We have all been there. When you bring your friends and family to Istanbul from the United States the first thing you will do is take them to the “Historic Peninsula”. This is where most of the top ten Istanbul landmarks are: Hagia Sophia, Blue Mosque, Yerebatan Cistern, Topkapi Palace, Egyptian and Constantine Obelisks and of course the Grand Bazaar. I had carefully planned the Weil family's 9 day Turkiye visit in detail and had allocated one day to the historic peninsula. The visit did not go as expected. It seems like since the Syrian war Istanbul’s population has increased a million and the historic peninsula had its share along with tourists and refugees.
Our first visit was to the Blue Mosque which has been under renovation for at least three years. We went through temporary alleys covered with walls with thousands of people shoulder to shoulder. It almost seemed like a Mecca type of atmosphere. When we took our shoes off and went inside of the mosque it was a big disappointment. Almost everything including the dome and the mosaics were covered because of renovation and there was very little to see.
Cistern of Theodosius aka Şerefiye Sarnıcı
Our second stop was planned to see the Hagia Sophia followed by the Yerebatan Cistern, but the lines were so long, as if ten airplanes had just arrived and people were lined up at the New York customs.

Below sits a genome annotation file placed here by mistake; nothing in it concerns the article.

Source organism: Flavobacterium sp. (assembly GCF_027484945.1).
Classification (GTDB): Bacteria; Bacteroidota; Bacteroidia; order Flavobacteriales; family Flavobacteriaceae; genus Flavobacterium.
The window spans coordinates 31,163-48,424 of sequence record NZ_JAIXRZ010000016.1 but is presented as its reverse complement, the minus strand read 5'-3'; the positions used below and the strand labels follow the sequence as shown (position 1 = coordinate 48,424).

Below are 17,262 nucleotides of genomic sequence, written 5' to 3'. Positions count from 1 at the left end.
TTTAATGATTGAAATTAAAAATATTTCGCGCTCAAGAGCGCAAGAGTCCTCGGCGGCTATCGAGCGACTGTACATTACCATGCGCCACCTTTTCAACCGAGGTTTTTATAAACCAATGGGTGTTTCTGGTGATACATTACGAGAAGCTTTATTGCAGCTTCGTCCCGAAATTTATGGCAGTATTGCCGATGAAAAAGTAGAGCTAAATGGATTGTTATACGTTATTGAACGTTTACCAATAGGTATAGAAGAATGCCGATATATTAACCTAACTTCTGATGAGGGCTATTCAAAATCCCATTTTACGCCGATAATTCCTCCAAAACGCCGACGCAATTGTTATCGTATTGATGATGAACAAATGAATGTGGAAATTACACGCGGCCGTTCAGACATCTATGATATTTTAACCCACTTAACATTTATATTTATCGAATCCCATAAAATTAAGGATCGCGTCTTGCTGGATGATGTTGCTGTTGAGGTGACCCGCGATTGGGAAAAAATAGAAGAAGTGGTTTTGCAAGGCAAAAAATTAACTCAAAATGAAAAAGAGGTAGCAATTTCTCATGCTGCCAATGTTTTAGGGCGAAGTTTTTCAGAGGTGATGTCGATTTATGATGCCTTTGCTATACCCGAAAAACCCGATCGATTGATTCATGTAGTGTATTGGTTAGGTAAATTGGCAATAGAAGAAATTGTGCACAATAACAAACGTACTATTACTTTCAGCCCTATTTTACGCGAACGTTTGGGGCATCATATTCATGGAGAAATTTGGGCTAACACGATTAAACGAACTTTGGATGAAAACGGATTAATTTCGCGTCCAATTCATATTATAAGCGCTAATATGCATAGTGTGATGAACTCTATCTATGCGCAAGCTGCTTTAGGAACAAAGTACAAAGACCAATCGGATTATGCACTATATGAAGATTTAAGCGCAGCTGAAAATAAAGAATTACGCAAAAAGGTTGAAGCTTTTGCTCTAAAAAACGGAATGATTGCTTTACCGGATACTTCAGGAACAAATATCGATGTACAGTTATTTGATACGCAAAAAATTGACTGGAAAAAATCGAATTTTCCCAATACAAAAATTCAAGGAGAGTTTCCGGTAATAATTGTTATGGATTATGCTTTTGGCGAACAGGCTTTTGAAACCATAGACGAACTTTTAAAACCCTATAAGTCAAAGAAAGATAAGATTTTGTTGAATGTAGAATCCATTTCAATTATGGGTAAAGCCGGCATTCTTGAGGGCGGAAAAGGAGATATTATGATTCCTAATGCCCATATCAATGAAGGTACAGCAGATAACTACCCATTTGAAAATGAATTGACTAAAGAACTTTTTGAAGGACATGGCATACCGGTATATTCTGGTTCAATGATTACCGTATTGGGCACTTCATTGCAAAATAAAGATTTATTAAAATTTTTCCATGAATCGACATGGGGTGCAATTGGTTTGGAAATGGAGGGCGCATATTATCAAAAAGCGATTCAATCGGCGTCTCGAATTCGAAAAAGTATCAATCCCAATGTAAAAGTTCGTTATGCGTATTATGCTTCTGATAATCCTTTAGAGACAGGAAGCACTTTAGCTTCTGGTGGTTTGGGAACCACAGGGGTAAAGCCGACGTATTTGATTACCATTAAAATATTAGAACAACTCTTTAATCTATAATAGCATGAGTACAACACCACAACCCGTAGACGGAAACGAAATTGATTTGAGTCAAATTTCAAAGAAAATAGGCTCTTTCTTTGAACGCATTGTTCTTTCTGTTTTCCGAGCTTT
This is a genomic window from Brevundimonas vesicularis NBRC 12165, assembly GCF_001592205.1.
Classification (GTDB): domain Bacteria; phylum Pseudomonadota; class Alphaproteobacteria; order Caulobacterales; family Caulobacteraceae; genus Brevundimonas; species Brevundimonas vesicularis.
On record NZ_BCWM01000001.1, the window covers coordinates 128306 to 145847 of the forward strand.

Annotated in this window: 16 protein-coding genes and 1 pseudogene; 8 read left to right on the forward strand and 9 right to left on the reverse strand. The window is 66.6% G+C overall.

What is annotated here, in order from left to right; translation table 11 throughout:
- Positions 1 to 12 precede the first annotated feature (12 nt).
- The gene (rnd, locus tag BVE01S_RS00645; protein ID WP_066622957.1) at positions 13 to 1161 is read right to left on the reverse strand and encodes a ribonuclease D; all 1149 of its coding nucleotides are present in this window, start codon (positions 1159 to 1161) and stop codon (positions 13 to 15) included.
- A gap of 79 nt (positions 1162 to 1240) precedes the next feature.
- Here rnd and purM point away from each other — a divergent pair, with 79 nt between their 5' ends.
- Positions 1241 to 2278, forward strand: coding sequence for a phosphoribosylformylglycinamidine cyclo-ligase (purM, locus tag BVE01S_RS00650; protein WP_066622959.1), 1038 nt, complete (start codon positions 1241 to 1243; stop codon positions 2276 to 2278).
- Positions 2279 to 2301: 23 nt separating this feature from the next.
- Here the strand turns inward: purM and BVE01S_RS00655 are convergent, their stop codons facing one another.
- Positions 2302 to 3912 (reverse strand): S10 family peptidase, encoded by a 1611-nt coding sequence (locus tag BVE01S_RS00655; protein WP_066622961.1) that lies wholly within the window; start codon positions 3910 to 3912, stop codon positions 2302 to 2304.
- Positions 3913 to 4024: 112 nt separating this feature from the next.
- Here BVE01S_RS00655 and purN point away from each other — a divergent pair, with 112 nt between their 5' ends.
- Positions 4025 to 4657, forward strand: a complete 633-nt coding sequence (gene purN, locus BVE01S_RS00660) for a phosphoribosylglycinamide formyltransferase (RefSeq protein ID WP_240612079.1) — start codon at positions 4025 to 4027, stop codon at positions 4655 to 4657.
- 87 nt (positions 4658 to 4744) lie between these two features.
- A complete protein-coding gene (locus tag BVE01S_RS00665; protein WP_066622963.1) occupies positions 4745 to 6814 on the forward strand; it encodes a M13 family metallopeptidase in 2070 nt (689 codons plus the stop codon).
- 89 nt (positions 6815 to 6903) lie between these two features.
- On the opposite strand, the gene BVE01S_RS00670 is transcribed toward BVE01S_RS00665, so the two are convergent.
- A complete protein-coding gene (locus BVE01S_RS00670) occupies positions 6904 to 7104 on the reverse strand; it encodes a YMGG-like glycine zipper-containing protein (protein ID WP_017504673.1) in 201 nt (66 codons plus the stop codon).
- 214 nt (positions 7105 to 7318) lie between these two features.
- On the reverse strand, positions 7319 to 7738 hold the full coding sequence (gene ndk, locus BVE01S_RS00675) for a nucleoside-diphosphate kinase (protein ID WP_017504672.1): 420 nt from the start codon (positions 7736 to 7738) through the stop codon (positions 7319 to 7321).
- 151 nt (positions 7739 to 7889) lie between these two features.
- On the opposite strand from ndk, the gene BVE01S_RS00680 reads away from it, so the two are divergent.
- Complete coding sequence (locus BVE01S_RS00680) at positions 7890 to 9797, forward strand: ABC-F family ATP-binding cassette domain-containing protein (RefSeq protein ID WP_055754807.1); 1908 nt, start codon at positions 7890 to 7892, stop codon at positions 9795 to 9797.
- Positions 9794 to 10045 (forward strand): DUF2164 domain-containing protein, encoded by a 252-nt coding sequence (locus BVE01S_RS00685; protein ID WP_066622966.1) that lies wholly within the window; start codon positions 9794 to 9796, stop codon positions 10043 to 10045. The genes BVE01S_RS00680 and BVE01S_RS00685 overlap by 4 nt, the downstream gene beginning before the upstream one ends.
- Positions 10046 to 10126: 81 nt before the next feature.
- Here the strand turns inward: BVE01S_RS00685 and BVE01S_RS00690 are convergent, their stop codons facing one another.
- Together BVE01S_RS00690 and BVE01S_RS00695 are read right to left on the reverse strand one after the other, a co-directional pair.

We decided to skip those two landmarks and keep walking up the street. The children had ice cream from the tricky ice cream vendor and went to see another cistern which is not as big or famous as the Yerbatan. The Theodosius cistern aka Şerefiye Sarnici in the Çemberlitaş area has been renovated and opened to the public a few years ago. You pay a fee to get in but there were no lines. Going down on very steep and narrow stairs in the dark it seemed like we were visiting a halloween haunted house. Even the the date was correct, it was October the 31th. The kids who had missed halloween really enjoyed the show . Down there they had a marvelous light and laser show reflected on the tens of columns in the aqueduct.
Nur-u Osmaniye Mosque
In front of Constantine Column aka Hooped Column aka Çemberlitas
In the Nur-u Osmaniye Mosque
Our next stop was supposed to be to go to the Grand Bazaar, but we lucked out again. The Bazaar was closed that day because of the Turkish Republic day holidays. That gave us the opportunity to visit the Nur-u Osmaniye Mosque at the gate of the Grand Bazaar. After that we walked down the streets of Mahmutpaşa, with thousands of shops of every kind and a million people. I told my crew : keep going down, right or left does not matter, as long as you go down at one point you will reach the sea where the ferry boats called Vapur will take us to the Asian side of Istanbul to our home.
Here is a final tip for the historic peninsula traveler : If you can not get into Hagia Sophia and Blue Mosque, take the tram up the street or just walk. Your first stop is Çemberlitas aka Constantine Column. You have the Theodosius Cistern there right down the street with no lines to get in. The second stop on the tramway is Beyazit. Get off and keep walking for a few minutes and you will see the Suleymaniye Mosque. Remember the Turkish TV series “The Magnificent Century''. It is Sultan Suleyman’s Mosque built by the master architect Sinan. In size and grandeur it is no less than the Blue Mosque but the advantage is there are no lines to get in. After visiting the mosque you can eat in one of the “white beans and rice pilaf “stores, all lined up down the street, a traditional Turkish dish. One of the gates of the Grand bazaar is in the Beyazit area. You can continue your day going through the bazaar and shopping.